Chea Amelia Marak belongs to the Garo tribe in Meghalaya. The Garos are mountainfolk known for their climbing skills. As a child, Marak’s mother used to scramble up the arecanut trees that punctuate the ragged terrain of the North-Eastern state. Now, it appears, the legacy of climbing has been passed on.
At 15, Marak is set to scale new peaks. In 2010, she won two gold medals at the National Sports Climbing Competition organized by the Indian Mountaineering Foundation. In 2009, she won two bronze medals at the Asian Youth Climbing Championship in Kazakhstan. She is among India’s finest young climbers in a sport that appears to be an obsession in secret nooks and corners of cities such as Bangalore and Mumbai.
Up the wall: Chea Amelia Marak scaling the wall at the Kanteerava Stadium, Bangalore. Aniruddha Chowdhury/Mint
Ironically, it was when Marak was on a break due to a fall while climbing two years ago, that she realized her passion for the sport. “Even when I was injured, I would come to the climbing wall (at Kanteerava Stadium in Bangalore) to see how others climbed,” she says.
So what does it take to scale rugged peaks? What about the fear factor? Are climbers born or made? “For all the natural skill one may have, climbing requires determination, courage, power and commitment,” says Marak. “I have no fear of heights. I don’t think any climber does.”
The fear of climbing, if any, comes from tales retold of horrific accidents. Hollywood films, such as Vertical Limit, have not just captured the pure adrenalin rush of scaling scenic mountains but the inherent perils surrounding it. In February, Danny Boyle’s latest offering, 127 Hours, based on a true story, will release in India—it’s about a climber who is trapped among boulders in Utah, US, and has to take drastic steps to save himself. But most avid climbers say, if seen in terms of percentages, that road accidents are more frequent than climbing incidents.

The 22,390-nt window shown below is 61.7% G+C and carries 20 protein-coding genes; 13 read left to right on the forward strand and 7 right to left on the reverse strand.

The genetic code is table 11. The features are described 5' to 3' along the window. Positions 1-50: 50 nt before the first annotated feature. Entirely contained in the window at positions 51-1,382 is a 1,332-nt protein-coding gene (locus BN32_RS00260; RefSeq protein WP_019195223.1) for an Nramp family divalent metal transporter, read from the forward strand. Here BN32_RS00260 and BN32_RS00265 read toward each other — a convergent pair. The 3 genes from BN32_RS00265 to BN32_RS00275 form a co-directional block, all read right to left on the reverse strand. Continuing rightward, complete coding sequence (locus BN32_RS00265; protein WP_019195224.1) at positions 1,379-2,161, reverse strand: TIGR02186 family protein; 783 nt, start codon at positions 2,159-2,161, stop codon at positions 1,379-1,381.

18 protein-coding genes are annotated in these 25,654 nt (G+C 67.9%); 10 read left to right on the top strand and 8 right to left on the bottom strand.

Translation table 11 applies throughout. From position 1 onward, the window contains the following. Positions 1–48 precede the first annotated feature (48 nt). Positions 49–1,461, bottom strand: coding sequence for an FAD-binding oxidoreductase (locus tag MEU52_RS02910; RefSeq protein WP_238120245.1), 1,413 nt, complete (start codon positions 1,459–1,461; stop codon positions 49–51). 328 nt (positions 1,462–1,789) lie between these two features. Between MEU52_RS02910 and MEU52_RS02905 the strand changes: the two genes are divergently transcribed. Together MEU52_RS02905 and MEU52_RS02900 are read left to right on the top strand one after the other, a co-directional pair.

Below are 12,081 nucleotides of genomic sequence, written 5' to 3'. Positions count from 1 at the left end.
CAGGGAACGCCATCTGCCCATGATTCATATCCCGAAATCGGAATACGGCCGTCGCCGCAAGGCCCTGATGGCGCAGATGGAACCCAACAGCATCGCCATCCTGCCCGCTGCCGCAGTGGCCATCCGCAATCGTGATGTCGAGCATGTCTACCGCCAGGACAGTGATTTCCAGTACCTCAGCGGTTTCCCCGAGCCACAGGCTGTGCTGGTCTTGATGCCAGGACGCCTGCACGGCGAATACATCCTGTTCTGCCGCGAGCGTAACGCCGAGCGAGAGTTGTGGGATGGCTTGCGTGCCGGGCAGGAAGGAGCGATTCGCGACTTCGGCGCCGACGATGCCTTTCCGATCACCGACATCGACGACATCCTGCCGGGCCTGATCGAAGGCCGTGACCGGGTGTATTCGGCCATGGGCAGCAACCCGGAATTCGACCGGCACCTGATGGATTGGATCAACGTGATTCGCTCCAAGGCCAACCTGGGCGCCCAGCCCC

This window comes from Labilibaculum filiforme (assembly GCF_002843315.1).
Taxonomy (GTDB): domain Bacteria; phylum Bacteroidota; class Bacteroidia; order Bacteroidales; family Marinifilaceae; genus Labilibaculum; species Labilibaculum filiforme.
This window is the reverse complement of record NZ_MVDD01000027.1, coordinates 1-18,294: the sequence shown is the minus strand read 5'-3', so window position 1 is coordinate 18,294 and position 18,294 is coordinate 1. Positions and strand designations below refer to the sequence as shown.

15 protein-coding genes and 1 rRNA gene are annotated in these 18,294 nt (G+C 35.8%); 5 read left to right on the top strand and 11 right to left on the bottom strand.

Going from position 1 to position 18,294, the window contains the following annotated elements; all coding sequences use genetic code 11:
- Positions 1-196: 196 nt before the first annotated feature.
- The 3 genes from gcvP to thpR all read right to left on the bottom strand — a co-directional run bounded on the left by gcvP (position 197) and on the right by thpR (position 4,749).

Enthusiast Jay Sheth, who is headed to Uttarakhand in a few months, hopes to climb the Ranglana pinnacle, which is over 5,500m high, alone. Sheth, who organizes events in Mumbai, started climbing only in 2006 and has never done a solo ascent. Temperatures will be sub-zero, something he has never experienced before, “99%” of the people he has spoken to discouraged him, his climbing hero Cyrus Shroff failed in five attempts at the same peak and no Indian has ever reached this summit. So why would Sheth, carrying 25kg of equipment and supplies, make a climb that would require him to spend a night on a ledge?